While wine was important to '21,' and remains so to this day, cigars were an equal part of the draw, and patrons puffed away heartily before, during and after meals. "They came for the whole experience, which included their cigars," says Tannen. "Our cigars were the best that could be purchased."
The cigars were stored in an attentive way, and in a very special spot. A year or so after Jack Kriendler died in 1947, his small office was turned into a walk-in humidor, with "shelving on a six-foot-tall by three-foot-wide revolving bookcase," Tannen wrote in his book, which "exposed all cigar boxes to air and humidity with the movement of a wrist. It was there we kept supplies for counter cigar sales, and began storing customers' private reserves for their after-dining availability. We showed our smoking customers this new humidor, and didn't have to ‘sell' them on keeping cigars there. They requested it. As a result of that small expansion, a cigar smoker could stop by the cigar counter on arrival, smoke the cigar after dinner, and if he liked it, stop by the counter and ask to take a box home, send a box to his office, and/or keep a box in our humidor."
By 1958, the restaurant's Cuban cigar sales were booming. Tannen says they had reached a heady $1.25 million, worth more than $10 million in 2015 dollars. But in 1959, Fidel Castro overthrew the military dictatorship of Fulgencio Batista. Tannen became worried about the future of ‘21's cigar supply.
"While everyone was saying [Castro] was a lot of talk and no action, I said, one of these days there's going to be action, because this guy's talking out of both sides of his mouth," Tannen says. "He's talking democracy and he's also talking socialism. ‘Everyone will be equal in our country and we will make industry recognize that.' All of his rhetoric was socialistic and anti-American. But he was our friend, he was our ally, he had lived in the United States. We thought he was still our ally."
In 1959, the biggest importer of Cuban cigars in the United States was Faber, Coe & Gregg. It was the source of all of the ‘21' Club's Cuban cigars. "I had spoken to [president] Donald Gregg, and told him, ‘What are we doing about it? We're going to need cigars." Tannen was worried about a decline in quality, and the possibility of a Castro nationalization. "I said to him, ‘We're not going to have enough cigars to take care of our patrons.' "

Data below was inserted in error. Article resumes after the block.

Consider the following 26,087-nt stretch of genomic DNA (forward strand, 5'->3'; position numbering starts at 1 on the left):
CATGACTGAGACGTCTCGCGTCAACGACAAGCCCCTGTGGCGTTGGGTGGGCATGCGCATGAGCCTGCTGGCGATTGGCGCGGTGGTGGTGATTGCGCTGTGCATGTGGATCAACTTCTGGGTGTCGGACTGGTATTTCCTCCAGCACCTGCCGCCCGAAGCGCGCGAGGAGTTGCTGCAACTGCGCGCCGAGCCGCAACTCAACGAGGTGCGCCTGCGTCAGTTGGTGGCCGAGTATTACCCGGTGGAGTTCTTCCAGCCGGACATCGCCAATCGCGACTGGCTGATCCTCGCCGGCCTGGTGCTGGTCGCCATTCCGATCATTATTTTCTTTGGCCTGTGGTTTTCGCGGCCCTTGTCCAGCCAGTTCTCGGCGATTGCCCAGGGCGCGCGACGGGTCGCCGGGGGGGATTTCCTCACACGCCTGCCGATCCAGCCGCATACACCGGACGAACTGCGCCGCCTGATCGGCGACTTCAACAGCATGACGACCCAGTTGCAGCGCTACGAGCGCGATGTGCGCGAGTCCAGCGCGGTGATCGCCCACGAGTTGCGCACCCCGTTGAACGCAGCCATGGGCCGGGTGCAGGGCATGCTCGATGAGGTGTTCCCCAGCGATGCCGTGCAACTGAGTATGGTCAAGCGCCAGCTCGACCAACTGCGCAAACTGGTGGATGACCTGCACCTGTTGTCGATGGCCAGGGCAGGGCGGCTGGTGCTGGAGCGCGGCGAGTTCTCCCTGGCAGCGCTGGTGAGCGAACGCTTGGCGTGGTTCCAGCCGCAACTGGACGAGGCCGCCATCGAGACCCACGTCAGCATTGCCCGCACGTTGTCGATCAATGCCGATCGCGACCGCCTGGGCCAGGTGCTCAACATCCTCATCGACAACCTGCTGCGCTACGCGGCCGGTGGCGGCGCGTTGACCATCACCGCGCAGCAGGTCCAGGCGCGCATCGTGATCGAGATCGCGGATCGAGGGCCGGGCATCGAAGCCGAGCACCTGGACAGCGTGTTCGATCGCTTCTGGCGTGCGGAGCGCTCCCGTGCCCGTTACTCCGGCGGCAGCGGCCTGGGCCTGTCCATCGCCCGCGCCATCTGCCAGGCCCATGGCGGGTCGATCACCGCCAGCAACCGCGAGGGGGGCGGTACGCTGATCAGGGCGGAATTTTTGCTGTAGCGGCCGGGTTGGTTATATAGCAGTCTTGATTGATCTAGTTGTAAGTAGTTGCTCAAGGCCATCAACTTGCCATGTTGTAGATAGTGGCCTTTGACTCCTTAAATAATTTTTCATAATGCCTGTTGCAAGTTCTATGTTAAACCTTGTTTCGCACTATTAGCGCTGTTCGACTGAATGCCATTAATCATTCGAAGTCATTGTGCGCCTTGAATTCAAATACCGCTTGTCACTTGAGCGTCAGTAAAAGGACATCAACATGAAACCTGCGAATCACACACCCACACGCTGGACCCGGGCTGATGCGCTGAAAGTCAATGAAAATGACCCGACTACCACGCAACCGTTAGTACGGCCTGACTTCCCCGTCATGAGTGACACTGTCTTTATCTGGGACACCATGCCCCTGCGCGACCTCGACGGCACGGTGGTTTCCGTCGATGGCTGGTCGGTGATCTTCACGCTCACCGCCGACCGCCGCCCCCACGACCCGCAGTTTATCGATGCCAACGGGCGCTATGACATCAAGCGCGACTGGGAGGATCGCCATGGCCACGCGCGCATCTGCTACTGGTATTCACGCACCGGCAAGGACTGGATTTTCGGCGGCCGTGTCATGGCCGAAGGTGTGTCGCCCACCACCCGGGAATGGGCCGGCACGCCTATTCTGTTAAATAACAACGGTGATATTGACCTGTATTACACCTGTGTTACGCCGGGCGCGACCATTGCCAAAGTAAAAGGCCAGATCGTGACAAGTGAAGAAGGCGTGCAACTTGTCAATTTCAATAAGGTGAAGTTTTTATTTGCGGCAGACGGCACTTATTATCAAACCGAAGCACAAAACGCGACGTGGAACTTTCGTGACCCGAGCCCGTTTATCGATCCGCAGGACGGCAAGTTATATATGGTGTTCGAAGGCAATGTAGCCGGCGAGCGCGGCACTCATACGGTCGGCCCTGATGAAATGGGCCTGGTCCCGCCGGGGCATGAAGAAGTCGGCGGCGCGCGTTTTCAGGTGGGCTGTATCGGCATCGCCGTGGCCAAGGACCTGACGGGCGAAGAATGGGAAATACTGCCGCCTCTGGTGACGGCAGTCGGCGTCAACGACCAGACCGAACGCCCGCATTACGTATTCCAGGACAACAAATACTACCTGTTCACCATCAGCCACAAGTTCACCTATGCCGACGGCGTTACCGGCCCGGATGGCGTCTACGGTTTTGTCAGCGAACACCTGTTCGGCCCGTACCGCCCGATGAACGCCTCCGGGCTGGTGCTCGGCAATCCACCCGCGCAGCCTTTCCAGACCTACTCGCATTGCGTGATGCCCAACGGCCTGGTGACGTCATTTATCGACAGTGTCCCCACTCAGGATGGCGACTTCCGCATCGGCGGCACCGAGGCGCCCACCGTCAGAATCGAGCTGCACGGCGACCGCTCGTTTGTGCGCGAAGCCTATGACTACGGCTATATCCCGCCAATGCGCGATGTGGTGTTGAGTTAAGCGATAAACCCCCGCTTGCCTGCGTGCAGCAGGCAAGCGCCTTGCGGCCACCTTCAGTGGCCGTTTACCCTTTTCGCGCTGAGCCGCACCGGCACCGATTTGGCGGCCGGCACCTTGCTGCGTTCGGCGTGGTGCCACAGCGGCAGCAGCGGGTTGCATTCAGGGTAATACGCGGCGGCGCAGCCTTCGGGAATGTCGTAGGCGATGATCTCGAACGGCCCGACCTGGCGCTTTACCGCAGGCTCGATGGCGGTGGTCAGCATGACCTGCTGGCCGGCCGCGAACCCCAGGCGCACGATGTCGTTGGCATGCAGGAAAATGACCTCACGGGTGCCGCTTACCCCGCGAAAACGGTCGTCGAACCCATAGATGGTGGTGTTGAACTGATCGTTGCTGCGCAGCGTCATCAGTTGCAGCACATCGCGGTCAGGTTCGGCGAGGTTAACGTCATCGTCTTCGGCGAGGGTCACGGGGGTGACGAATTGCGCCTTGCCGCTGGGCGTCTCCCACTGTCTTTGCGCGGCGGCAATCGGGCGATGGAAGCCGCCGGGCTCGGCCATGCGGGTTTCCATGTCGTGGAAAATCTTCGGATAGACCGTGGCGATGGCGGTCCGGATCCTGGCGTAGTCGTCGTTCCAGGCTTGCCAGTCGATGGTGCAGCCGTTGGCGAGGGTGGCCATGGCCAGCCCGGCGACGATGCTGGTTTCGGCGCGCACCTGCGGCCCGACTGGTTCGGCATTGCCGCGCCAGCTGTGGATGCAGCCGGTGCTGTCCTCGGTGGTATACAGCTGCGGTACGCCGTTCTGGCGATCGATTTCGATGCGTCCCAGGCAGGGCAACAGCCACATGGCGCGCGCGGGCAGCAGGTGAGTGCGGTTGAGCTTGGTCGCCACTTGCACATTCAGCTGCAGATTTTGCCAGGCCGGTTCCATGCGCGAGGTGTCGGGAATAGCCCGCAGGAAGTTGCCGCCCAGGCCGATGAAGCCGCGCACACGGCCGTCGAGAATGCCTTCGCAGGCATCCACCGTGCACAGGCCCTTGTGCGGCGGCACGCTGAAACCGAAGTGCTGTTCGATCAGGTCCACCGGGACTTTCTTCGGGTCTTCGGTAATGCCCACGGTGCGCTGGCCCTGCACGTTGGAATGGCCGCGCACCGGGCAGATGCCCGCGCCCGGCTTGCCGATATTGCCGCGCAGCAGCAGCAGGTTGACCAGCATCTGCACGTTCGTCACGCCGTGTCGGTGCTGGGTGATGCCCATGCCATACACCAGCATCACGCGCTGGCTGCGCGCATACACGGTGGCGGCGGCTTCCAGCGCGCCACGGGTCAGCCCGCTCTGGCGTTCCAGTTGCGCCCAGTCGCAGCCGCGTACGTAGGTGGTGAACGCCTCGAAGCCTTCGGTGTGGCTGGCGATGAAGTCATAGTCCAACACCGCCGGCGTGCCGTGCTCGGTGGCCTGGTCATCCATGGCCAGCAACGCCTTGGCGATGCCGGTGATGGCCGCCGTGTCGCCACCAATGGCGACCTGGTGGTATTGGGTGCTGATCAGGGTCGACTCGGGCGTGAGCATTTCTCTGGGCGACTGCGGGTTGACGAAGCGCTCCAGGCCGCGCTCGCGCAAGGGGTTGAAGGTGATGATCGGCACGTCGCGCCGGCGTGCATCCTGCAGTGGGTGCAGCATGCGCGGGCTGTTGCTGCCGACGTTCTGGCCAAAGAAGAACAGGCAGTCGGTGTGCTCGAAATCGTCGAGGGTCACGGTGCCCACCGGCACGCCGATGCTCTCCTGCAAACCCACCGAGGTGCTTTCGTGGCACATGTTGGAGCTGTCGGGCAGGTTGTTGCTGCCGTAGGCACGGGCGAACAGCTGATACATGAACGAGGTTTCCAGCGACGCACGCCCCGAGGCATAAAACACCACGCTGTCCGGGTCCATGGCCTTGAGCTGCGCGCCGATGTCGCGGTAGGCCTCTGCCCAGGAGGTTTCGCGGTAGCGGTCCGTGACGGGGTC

According to Tannen, Gregg didn't think there would be a problem, but Tannen did. So he went to his uncles at ‘21.'
"I had a terrible argument with my uncles about it," he says. "They said, ‘Can it. Forget it.' " But one uncle—Maxwell A. Kriendler, or Mac, as he was known, agreed, and persuaded the others. Soon, Tannen and his Uncle Mac were off to Cuba to buy cigars.
On the Monday before Memorial Day they flew on a 9:30 a.m. PanAm flight from New York to Miami, where they caught a connecting flight to Havana. The following day, they were driven from Cuba's capital city to the western province of Pinar del Río. They had lunch at the Por Larrañaga plantation, and placed an order. "I picked out the sizes and shapes, which they had on record," Tannen wrote, "and the particular leaf of tobacco for the wrappers." Tannen and Mac went to each major cigar factory in Havana to complete their shopping.
The cigars they bought—close to one million cigars, thousands upon thousands of boxes—were shipped from Havana in the fall of 1959. Many of the cigars cost 30 cents apiece, while others were 35 cents. The charge to ‘21' was a little more than $250,000, and when adding importation fees, duties and taxes, the total price, says Tannen, was around $275,000. The cigars arrived on schedule, and went into the cellar of the warehouse at ‘21.'